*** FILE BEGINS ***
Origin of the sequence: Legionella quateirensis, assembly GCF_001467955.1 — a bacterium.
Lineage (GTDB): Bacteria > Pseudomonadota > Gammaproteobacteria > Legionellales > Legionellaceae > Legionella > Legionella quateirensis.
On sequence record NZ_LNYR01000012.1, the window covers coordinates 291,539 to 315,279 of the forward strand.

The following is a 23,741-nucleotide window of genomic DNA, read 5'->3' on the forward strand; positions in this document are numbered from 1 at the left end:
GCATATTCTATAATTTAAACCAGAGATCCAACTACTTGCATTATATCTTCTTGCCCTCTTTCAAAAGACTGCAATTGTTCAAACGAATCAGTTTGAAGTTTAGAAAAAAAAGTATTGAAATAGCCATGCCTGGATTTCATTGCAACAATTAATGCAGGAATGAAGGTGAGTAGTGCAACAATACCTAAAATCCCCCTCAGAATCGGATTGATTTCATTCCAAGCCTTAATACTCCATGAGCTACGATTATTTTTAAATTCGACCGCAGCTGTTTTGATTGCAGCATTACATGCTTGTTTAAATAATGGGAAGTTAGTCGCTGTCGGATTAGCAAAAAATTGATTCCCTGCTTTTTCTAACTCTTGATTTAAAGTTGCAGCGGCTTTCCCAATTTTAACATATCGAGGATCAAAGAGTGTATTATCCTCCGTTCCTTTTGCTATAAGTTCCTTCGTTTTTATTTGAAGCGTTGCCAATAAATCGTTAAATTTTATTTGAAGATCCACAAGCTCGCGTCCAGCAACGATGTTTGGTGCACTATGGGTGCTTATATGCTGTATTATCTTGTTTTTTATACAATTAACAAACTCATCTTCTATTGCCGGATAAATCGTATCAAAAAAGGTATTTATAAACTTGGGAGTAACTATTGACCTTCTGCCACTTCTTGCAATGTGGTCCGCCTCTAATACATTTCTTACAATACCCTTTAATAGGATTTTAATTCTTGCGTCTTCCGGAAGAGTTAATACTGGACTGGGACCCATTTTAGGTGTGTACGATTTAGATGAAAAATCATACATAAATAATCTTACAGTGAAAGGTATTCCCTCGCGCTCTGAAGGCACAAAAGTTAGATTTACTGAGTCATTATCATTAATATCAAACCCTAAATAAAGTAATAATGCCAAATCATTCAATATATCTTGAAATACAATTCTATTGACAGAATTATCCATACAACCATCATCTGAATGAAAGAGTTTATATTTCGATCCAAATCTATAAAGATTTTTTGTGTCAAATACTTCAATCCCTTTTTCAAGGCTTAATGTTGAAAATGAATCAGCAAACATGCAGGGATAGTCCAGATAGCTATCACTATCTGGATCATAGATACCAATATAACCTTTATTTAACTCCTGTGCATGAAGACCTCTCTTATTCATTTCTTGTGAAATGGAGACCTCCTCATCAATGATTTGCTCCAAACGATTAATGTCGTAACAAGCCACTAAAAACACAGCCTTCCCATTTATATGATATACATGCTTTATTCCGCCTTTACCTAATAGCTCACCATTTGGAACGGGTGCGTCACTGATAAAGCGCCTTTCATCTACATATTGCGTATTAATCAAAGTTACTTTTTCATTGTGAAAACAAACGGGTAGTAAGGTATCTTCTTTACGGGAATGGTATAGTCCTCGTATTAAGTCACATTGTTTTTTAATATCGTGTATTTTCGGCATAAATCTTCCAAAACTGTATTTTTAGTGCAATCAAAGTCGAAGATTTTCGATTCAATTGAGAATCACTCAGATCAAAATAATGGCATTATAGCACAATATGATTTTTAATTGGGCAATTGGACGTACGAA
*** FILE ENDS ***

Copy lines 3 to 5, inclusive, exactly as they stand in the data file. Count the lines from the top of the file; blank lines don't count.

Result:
On sequence record NZ_LNYR01000012.1, the window covers coordinates 291,539 to 315,279 of the forward strand.

The following is a 23,741-nucleotide window of genomic DNA, read 5'->3' on the forward strand; positions in this document are numbered from 1 at the left end:
GCATATTCTATAATTTAAACCAGAGATCCAACTACTTGCATTATATCTTCTTGCCCTCTTTCAAAAGACTGCAATTGTTCAAACGAATCAGTTTGAAGTTTAGAAAAAAAAGTATTGAAATAGCCATGCCTGGATTTCATTGCAACAATTAATGCAGGAATGAAGGTGAGTAGTGCAACAATACCTAAAATCCCCCTCAGAATCGGATTGATTTCATTCCAAGCCTTAATACTCCATGAGCTACGATTATTTTTAAATTCGACCGCAGCTGTTTTGATTGCAGCATTACATGCTTGTTTAAATAATGGGAAGTTAGTCGCTGTCGGATTAGCAAAAAATTGATTCCCTGCTTTTTCTAACTCTTGATTTAAAGTTGCAGCGGCTTTCCCAATTTTAACATATCGAGGATCAAAGAGTGTATTATCCTCCGTTCCTTTTGCTATAAGTTCCTTCGTTTTTATTTGAAGCGTTGCCAATAAATCGTTAAATTTTATTTGAAGATCCACAAGCTCGCGTCCAGCAACGATGTTTGGTGCACTATGGGTGCTTATATGCTGTATTATCTTGTTTTTTATACAATTAACAAACTCATCTTCTATTGCCGGATAAATCGTATCAAAAAAGGTATTTATAAACTTGGGAGTAACTATTGACCTTCTGCCACTTCTTGCAATGTGGTCCGCCTCTAATACATTTCTTACAATACCCTTTAATAGGATTTTAATTCTTGCGTCTTCCGGAAGAGTTAATACTGGACTGGGACCCATTTTAGGTGTGTACGATTTAGATGAAAAATCATACATAAATAATCTTACAGTGAAAGGTATTCCCTCGCGCTCTGAAGGCACAAAAGTTAGATTTACTGAGTCATTATCATTAATATCAAACCCTAAATAAAGTAATAATGCCAAATCATTCAATATATCTTGAAATACAATTCTATTGACAGAATTATCCATACAACCATCATCTGAATGAAAGAGTTTATATTTCGATCCAAATCTATAAAGATTTTTTGTGTCAAATACTTCAATCCCTTTTTCAAGGCTTAATGTTGAAAATGAATCAGCAAACATGCAGGGATAGTCCAGATAGCTATCACTATCTGGATCATAGATACCAATATAACCTTTATTTAACTCCTGTGCATGAAGACCTCTCTTATTCATTTCTTGTGAAATGGAGACCTCCTCATCAATGATTTGCTCCAAACGATTAATGTCGTAACAAGCCACTAAAAACACAGCCTTCCCATTTATATGATATACATGCTTTATTCCGCCTTTACCTAATAGCTCACCATTTGGAACGGGTGCGTCACTGATAAAGCGCCTTTCATCTACATATTGCGTATTAATCAAAGTTACTTTTTCATTGTGAAAACAAACGGGTAGTAAGGTATCTTCTTTACGGGAATGGTATAGTCCTCGTATTAAGTCACATTGTTTTTTAATATCGTGTATTTTCGGCATAAATCTTCCAAAACTGTATTTTTAGTGCAATCAAAGTCGAAGATTTTCGATTCAATTGAGAATCACTCAGATCAAAATAATGGCATTATAGCACAATATGATTTTTAATTGGGCAATTGGACGTACGAA